Hevresac: Where Menorcan History Meets Contemporary Elegance
Experience the fusion of past and present at Hevresac, a hotel meticulously designed by Emma Martí. Situated in the heart of Maó’s historic district in Spain, this once 18th-century home has been transformed into an oasis of contemporary luxury, while honoring the legacy of its storied past.
From preserving the distinct architecture of Joan Roca Vivent’s residence to infusing the edifice with radiant natural light, Hevresac is where Menorcan vernacular aesthetics and modern design effortlessly intertwine.
Redefining Historic Spaces
The project aimed to breathe new life into a historic hotel, preserving its architectural beauty. An 18th (and early 19th) century single-family home was transformed into an 8-room hotel spanning five levels: the basement, ground floor, first, second, and attic floors.
Sitting at the Heart of Maó
Nestled between Maó (Menorca)’s iconic streets, Anuncivay and Sant Ferran, the building once housed Joan Roca Vivent. For five decades, Roca Vivent penned the “Chronicle of Maó,” highlighting European cultural influences, primarily from England’s 71-year reign, and to a lesser extent, Spain’s 15 years and France’s 7.
Owners Ignasi Truyol and Stephanie Mahé saw potential in the aging structure. Despite its dimly lit rooms, they believed in its inherent magic and charm. Consequently, local architect and childhood friend, Emma Martí, was tasked with rejuvenating the space.
Innovative Design Meets Tradition
Hevresac sits on a uniquely trapezoidal plot. Hence, room shapes vary—rectangular rooms parallel the long party wall, while rooms facing Sant Ferran street adopt a trapezoidal form.
Martí’s intervention aimed to achieve two goals: preserve architectural elements and infuse the space with light.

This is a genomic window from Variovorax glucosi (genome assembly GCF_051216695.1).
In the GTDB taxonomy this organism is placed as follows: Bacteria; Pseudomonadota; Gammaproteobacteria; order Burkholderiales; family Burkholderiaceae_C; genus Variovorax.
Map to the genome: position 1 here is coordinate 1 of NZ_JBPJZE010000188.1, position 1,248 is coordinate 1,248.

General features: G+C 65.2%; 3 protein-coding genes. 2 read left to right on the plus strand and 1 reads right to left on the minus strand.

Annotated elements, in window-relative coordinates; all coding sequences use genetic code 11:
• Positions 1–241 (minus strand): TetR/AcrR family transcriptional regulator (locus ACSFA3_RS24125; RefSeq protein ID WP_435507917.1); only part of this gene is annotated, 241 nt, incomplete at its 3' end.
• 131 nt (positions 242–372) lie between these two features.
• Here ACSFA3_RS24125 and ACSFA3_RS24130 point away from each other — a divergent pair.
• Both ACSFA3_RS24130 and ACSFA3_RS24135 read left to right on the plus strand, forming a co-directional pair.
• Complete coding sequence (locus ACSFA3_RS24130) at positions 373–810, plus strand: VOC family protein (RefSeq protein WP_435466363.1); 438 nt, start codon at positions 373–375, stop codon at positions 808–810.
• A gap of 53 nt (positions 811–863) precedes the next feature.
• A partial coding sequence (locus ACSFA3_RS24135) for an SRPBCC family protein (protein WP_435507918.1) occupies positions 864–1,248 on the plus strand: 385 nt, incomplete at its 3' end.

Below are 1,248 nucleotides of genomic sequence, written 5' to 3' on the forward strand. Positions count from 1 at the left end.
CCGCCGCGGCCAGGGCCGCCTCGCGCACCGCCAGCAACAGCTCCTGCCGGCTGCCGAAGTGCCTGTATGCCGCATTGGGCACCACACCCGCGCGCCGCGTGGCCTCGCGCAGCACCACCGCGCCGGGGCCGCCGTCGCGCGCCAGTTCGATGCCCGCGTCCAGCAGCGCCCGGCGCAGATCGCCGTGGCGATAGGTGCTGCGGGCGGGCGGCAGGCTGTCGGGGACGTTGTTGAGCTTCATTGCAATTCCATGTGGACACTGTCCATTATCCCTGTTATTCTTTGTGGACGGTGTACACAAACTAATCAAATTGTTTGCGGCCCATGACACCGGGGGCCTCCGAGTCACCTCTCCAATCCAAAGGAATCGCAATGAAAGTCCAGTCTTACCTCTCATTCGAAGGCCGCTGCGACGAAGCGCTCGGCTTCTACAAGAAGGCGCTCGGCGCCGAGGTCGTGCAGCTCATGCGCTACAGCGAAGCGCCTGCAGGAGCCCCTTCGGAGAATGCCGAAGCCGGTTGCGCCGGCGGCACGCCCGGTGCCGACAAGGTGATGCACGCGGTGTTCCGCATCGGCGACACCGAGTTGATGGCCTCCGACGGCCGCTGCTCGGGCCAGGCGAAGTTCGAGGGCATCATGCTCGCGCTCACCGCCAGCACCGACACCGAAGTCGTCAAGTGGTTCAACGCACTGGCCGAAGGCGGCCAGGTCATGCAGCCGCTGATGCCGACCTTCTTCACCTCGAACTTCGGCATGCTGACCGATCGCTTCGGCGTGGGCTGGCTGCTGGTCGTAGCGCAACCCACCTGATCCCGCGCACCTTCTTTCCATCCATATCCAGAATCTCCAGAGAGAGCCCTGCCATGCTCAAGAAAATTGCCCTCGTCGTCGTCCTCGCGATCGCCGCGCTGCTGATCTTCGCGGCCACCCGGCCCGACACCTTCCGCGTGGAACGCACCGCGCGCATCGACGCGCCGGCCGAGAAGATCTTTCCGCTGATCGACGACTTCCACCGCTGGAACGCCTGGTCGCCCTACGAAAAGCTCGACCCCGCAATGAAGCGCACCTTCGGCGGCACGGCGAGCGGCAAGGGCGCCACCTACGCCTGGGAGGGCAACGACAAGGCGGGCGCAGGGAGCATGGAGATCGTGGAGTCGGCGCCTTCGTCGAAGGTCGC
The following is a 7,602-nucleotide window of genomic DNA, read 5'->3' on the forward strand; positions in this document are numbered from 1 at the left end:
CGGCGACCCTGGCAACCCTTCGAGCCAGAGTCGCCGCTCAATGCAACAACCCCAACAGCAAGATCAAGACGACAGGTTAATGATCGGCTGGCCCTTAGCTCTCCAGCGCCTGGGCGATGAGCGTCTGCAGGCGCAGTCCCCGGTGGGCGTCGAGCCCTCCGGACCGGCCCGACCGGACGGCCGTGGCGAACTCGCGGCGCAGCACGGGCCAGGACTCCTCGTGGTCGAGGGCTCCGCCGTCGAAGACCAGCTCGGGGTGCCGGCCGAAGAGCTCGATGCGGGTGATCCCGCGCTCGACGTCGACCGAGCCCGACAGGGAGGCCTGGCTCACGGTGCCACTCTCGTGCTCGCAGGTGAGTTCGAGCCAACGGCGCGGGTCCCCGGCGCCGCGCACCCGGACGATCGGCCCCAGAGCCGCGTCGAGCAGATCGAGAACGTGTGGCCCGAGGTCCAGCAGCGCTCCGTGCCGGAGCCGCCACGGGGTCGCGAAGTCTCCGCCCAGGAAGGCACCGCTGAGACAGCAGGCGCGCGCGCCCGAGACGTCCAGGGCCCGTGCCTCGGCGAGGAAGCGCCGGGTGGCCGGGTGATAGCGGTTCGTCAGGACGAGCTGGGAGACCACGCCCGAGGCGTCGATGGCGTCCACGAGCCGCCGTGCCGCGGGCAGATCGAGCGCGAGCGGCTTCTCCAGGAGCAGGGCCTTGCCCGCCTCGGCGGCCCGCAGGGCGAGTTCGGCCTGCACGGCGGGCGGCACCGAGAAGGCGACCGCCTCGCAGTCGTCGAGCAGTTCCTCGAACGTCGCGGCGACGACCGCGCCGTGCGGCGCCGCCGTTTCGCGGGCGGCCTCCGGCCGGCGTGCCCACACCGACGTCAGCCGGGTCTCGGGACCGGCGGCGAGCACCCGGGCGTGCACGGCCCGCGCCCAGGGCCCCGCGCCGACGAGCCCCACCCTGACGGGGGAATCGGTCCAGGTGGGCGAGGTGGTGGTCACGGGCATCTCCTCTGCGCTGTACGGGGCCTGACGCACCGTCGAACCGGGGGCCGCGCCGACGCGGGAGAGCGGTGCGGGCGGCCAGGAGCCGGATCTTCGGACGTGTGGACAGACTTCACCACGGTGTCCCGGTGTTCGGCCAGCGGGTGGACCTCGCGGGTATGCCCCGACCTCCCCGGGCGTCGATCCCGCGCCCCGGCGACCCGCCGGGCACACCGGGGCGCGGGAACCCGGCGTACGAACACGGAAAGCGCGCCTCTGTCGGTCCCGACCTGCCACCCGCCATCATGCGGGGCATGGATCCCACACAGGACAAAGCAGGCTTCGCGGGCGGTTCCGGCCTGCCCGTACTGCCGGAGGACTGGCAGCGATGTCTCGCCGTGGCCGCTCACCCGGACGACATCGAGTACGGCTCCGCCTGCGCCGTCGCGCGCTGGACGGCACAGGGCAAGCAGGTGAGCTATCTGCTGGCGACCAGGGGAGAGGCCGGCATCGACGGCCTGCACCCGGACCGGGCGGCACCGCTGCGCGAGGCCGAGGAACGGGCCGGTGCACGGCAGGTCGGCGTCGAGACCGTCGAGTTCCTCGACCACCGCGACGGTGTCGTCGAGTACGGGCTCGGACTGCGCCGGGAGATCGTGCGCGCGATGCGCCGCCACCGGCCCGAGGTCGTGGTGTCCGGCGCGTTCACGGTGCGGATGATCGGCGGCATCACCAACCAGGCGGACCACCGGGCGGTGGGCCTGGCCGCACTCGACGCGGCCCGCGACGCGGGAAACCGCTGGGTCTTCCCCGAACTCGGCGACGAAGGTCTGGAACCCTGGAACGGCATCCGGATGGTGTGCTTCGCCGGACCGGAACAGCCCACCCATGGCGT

Preserving the façade’s sash windows was crucial. For enhanced thermal and acoustic comfort, a spacious double window was installed, offering uninterrupted views. Similarly, for room access, a double wooden skin was designed for the doors, maintaining the aura of bygone eras.
Materials chosen respected the building’s history. Solid autoclave-treated Flanders pine served for exterior windows, and a three-layer fir wood marked a modern transition for interior doors. The design philosophy was to blend the building’s British roots with the authentic beauty of Menorcan aesthetics, sprinkled with modern touches.
Original hydraulic mosaic floor tiles and wooden parquets remained. Where original materials couldn’t be retained, alternatives like microcement were used, mimicking original materials. The uncovering of stuccos and original paintings revealed hidden tales of the building.
Leveraging Natural Light
To usher in natural light, skylights were introduced on the upper floor and new openings crafted in the façade. The marès stone vaulted basement ceiling was reconfigured to increase brightness, complementing the new staircase connecting the ground floor.
Another skylight illuminated the main stairwell, adding a contemporary touch with its steel and three-layer spruce board structure.
Sustainable materials like wood and cork were essential. Joinery and flooring were reused, and fir wood distinguished new modifications from original elements. Insulation with black cork on façades and roofs improved thermal efficiency.
Adopting a sustainable energy model was paramount for Ignasi and Stephanie. They incorporated a heat pump system, aerothermic air conditioning, and osmotic water distribution. Additionally, their commitment to local, organic products and sustainable practices earned them the Biosphere Reserve seal from the Consell Insular de Menorca.
A Modern Historical Retreat
Hevresac offers a unique blend of history and modern luxury. Common areas exude warmth, inviting guests to work, play, or cook in a well-equipped kitchen. It’s more than just a hotel—it’s a haven of creativity and curiosity.
Photography by Pol Viladoms
Visit Emma Martí- by Matt Watts